The objective of part A of this study was to evaluate the prevalence of subclinical hemotropic Mycoplasma (HM) infection in two distinct feline populations: a local shelter population (SPCA) and a client-owned population. The objective of Part B of this study was to evaluate the inter- and intra-test variability of two independent qualitative PCR assays used for the diagnosis of feline HM infections.
For part A, an EDTA and serum blood sample was collected from 58 SPCA and 57 client-owned cats determined to be healthy based on physical examination. The packed cell volume, total protein, and retroviral status were determined for each cat. In addition, each cat was screened for a subclinical HM infection using a) a qualitative polymerase chain reaction (PCR) assay for the 16S rRNA of Mycoplasma haemofelis and "Candidatus M. haemominutum", and b) cytologic evaluation of a blood smear looking for evidence of hemoplasma organisms.
In part B, blood samples from 44 cats were submitted to a second laboratory for determination of HM infection using another qualitative PCR assay to evaluate intertest variability. The blood samples included 26 samples from part A (6 positives and 20 negatives) and 18 samples from cats with historical clinical or subclinical HM infections. Where sample volume permitted, the PCR testing was repeated (16 of 44 samples at the first laboratory and 40 of 44 samples at the second laboratory) to assess the intratest variability for both PCR assays.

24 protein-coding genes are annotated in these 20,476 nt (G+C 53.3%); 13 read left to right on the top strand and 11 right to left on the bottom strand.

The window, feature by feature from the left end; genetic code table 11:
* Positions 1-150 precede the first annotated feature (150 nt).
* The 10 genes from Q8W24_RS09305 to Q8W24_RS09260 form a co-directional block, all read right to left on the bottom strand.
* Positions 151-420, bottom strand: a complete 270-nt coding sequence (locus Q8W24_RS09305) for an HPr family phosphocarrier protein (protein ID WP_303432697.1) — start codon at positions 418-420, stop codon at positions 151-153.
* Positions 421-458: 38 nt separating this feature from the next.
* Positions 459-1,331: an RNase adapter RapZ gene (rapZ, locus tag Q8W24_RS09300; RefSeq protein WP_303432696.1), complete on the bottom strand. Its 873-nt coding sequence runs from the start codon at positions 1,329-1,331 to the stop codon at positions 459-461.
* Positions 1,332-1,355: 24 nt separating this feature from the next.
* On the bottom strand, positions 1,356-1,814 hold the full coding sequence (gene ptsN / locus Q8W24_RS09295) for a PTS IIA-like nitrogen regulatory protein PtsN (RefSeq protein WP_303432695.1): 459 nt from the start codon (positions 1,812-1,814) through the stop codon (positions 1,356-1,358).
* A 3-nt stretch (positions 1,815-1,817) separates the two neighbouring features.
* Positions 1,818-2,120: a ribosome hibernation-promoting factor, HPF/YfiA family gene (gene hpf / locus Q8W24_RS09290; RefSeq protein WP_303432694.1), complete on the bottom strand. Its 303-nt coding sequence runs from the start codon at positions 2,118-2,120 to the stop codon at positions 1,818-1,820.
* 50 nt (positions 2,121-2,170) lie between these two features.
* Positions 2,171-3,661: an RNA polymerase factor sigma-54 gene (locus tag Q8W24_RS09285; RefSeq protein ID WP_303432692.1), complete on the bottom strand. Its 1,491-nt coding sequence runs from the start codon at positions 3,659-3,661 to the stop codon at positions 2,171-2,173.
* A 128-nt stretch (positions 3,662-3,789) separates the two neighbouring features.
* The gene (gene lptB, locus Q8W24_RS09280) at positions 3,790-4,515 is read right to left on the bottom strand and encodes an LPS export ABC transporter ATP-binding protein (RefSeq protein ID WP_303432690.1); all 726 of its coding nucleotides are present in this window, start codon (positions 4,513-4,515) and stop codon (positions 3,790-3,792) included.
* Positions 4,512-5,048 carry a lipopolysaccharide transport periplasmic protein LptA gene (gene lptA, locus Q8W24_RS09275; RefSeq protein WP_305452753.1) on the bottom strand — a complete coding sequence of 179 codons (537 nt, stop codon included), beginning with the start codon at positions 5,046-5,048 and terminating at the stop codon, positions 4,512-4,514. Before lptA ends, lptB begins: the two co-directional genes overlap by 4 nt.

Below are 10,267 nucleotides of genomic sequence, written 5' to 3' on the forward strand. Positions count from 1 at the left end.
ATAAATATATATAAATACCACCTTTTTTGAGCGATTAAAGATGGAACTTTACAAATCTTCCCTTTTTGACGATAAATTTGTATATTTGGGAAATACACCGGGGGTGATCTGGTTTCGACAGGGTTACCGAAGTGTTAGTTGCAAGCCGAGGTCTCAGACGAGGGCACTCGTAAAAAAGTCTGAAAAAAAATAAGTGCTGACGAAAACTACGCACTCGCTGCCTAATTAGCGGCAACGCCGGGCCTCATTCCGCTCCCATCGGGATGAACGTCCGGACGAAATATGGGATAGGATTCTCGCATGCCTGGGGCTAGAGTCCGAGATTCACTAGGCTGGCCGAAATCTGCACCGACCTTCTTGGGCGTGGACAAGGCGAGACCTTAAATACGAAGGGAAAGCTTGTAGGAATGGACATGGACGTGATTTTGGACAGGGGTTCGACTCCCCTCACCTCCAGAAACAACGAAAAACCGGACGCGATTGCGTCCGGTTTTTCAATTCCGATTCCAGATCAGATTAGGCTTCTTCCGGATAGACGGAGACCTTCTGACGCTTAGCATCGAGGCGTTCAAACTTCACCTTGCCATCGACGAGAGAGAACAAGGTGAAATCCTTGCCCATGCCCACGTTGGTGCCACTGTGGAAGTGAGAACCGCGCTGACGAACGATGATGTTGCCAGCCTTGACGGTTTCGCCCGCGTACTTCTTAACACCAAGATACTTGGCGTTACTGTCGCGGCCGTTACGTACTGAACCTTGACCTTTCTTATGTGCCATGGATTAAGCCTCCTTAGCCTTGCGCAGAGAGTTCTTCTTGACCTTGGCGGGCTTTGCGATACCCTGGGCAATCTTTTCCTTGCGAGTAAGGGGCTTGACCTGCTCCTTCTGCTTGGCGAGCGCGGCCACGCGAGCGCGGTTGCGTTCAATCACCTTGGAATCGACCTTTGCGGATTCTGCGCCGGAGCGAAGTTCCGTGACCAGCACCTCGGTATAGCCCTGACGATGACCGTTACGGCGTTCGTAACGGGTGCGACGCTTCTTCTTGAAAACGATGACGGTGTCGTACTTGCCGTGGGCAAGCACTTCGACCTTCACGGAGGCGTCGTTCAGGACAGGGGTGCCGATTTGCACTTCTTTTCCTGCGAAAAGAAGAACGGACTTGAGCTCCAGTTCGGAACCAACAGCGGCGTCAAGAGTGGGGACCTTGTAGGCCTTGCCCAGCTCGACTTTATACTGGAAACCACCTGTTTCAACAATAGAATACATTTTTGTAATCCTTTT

For part A, the prevalence of subclinical HM infection was 12% (7/58) in the SPCA population and 4% (2/57) in the client-owned population. Within the SPCA population, M. haemofelis was found in 5% (3/58) and "Candidatus M. haemominutum" in 7% (4/58) of cats. The two client-owned cats were infected with M. haemofelis. There was no statistically significant difference in the infection rate between the two populations (p=0.16). Across both populations, no risk factors for HM infection were identified (sex, age, neuter status, breed, retroviral status, external parasitism).
For part B, there was substantial agreement between the two independent PCR assays for M. haemofelis (κ=0.601 95%CI 0.32-0.89) as well as for "Candidatus M. haemominutum" (κ=0.70 95%CI 0.40-0.99). Both PCRs performed well with zero intratest variability respectively.
There is no difference in the subclinical HM infection rates between the SPCA and client-owned cat populations evaluated. In using PCR testing for HM infection, results between laboratories show substantial agreement, but not perfect agreement. This highlights the need for continued attention to standardization of PCR testing.